Thought Leadership

BLSA’s CEO’s Weekly Newsletter – Skills development is needed in municipalities to properly maintain systems

18/03/2024 | By Busiswe Mavuso

The water crisis appears to be growing, although it is difficult to get a grip on the extent of delivery failure across the country. That is because water services are a local government responsibility and the degree to which municipalities are meeting their constitutional duty to provide water varies widely. Among the 257 municipalities there are no doubt examples of success and failure, but it is hard to get a consolidated picture of how well they are doing, at least in the short term. But the anecdotes of failing water infrastructure reported in the media are too frequent – from Tshwane to Hammanskraal water availability and quality are failing, resulting in tragedy.

While local government provides the services, it is the responsibility of provincial and national government to monitor and oversee their provision of water. They must support and strengthen the capacity of municipalities to manage their affairs and deliver. When a municipality is incapable, the province can assume the responsibility of delivering water to an area.

The data that is available does not give confidence. The Blue Drop Audit Report released late last year by the Department of Water and Sanitation, which is meant to ensure accountability of those that provide water services, showed that things are dire. Nearly half of the country’s drinkable water poses acute health risks because of bacteria and other pathogens. More than two-thirds of water treatment plants are close to failure. Almost half of all treated water is lost through leaks that are simply not accounted for. Only 26 of the country’s 958 water supply systems met the Blue Drop certification level for high-quality water.

The report highlighted the serious skills shortage. Across the system, an additional 400 people are needed, including 203 technical staff and 197 scientists. Many in the private sector have committed to assisting stretched local governments, with businesses sending their own staff to support maintenance and repair. In 2022 BLSA partnered with USAID and the National Business Initiative’s TAMDEV programme to assist in identifying and repairing water leaks in 72 schools in Nelson Mandela Bay. TAMDEV works by mobilising private sector skills to support government and it placed mentors in that metro to assist with communication, operations, maintenance and mitigation strategies.

Ultimately, however, national government must ensure that water services are effectively provided. There has been some progress on the bulk water side, with legislation now making progress to establish a National Water Resource Infrastructure Agency that will be able to raise commercial finance and partner with the private sector to deliver bulk water infrastructure. But more must be done on the final service delivery front, to ensure failing municipalities are turned around. Deputy President Paul Mashatile last week said he was chairing a war room that can respond rapidly to delivery failure at municipalities. This is welcome, but firefighting does not fix the problem for the long term – there needs to be development of skills in municipalities to enable them to proactively manage systems that are properly maintained. Business can and does partner with local government to enable such skills development through mentoring schemes and we can do so again.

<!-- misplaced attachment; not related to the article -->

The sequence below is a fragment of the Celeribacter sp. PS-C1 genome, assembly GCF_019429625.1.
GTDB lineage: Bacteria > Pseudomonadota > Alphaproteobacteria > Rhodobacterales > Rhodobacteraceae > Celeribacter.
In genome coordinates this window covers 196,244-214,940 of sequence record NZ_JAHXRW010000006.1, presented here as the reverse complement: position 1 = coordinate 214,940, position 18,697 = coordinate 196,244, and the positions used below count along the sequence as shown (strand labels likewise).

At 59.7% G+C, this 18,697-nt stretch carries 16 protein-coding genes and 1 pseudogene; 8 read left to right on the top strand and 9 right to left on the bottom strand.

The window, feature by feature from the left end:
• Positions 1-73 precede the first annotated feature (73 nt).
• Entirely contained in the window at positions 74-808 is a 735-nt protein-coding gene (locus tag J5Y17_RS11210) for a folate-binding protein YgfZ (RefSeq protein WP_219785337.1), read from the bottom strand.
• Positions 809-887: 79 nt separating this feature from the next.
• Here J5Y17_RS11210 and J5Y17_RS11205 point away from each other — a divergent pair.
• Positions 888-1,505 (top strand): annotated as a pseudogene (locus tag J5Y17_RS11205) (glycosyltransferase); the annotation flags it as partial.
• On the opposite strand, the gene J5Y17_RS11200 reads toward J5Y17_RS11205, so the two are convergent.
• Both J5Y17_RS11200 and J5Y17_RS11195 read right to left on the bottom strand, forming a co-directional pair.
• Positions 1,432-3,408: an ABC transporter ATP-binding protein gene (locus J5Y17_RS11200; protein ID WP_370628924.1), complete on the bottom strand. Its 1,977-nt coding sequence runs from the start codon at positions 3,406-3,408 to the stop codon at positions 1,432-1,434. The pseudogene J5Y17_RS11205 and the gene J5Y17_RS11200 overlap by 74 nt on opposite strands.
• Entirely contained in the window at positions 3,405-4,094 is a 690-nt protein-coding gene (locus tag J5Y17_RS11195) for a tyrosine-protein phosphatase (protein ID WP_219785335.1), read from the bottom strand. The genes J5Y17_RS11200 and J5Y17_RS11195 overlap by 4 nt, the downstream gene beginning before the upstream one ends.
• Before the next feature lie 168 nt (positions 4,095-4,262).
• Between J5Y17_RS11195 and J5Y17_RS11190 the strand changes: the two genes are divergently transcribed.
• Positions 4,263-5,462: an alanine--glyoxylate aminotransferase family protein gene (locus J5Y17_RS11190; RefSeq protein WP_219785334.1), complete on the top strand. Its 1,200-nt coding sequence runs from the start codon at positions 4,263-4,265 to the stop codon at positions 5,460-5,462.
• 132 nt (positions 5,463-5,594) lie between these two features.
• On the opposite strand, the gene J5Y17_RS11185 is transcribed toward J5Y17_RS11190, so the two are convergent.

When government announced in 2021 that it would sell a controlling stake in SAA, I described it as a “massive step in the SOE reform agenda” and a pragmatic resolution of a situation the state had manifestly been unable to resolve on its own. However, last week the deal that was purportedly done fell apart and government has said it will continue to hold 100% of the airline. This is an example of how not to restructure a state asset and is somewhat of an embarrassment.

The restructuring of state assets is a priority if we are to put the era of perpetual bailouts behind us. In its most recent reported financial year, 2022 when it was barely flying, SAA lost R3.6bn, bringing its cumulative losses to over R60bn, money that the state has had to pump into the airline to keep it flying. That money could have been spent on service delivery, instead of trying to compete where there is no conceivable public benefit to the state operating an airline.

I am left wondering where the disposal of a majority stake went wrong. A better and more transparent disposal process should have been followed, in which potential buyers submit offers and the state chooses the best one. Such a process may not have resulted in much money for government, but it could have taken a headache off its hands. Given the performance of the airline, it will not have been worth much, but that is not the point.

The failure of the disposal will leave the private sector cautious about any future engagement regarding state assets.


BLSA is a business organisation that believes in South Africa’s future and shares the values set out in the Constitution. BLSA is committed to playing its part in creating a South Africa of increasing prosperity for all by harnessing the resources and capabilities of business in partnership with government and civil society to deliver economic growth, transformation and inclusion.